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Rare Dolphin Offered a Second Chance

There are fewer than 100 Irrawaddy dolphins in the Mekong River of Southeast Asia, and researchers fear the numbers are shrinking even further. Nicknamed the “smiling face of the Mekong,” the population of these small dolphins has been plummeting in recent decades mainly because of dangerous fishing practices. Numerous dolphins die each year after getting entangled or trapped in gillnets used by local fishermen.

A Chance for Survival

But now the dolphins may have something to smile about. In September local government agencies in Cambodia agreed to work with WWF to conserve dolphins and minimize or eliminate deaths from gillnets. The Cambodian government issued a decree that bans the use of gillnets along a 110-mile stretch of the Mekong River, which is critical dolphin habitat. These rare animals have a chance to increase their numbers and avoid the risk of extinction through the prevention of accidental captures in gillnets.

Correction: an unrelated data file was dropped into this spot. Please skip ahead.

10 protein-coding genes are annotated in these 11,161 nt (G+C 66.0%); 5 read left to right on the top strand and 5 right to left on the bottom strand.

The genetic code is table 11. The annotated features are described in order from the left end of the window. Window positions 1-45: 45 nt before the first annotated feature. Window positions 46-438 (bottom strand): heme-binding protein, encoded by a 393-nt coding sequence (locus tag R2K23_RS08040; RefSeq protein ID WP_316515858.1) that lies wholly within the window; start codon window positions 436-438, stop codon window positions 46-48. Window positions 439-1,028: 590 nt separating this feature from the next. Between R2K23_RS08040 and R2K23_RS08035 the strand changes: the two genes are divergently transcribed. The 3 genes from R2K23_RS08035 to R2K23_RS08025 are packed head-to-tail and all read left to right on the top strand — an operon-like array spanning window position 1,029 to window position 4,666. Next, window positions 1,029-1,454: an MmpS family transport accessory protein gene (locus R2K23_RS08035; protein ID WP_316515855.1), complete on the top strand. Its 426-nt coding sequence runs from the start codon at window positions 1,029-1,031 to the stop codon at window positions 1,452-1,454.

Restrictions on gillnet use can create difficulties for the people who depend on fishing for food and to make a living. WWF is working with local governments and other partners in Cambodia to provide alternate ways for people to earn a living and feed their families without harming the Mekong Irrawaddy dolphin. These approaches include raising livestock, growing vegetables, and seafood farming –also known as aquaculture. WWF is also promoting ecotourism, which can be a lucrative alternative for communities and allows visitors to understand why Irrawaddy dolphins are a living, national treasure in Cambodia.

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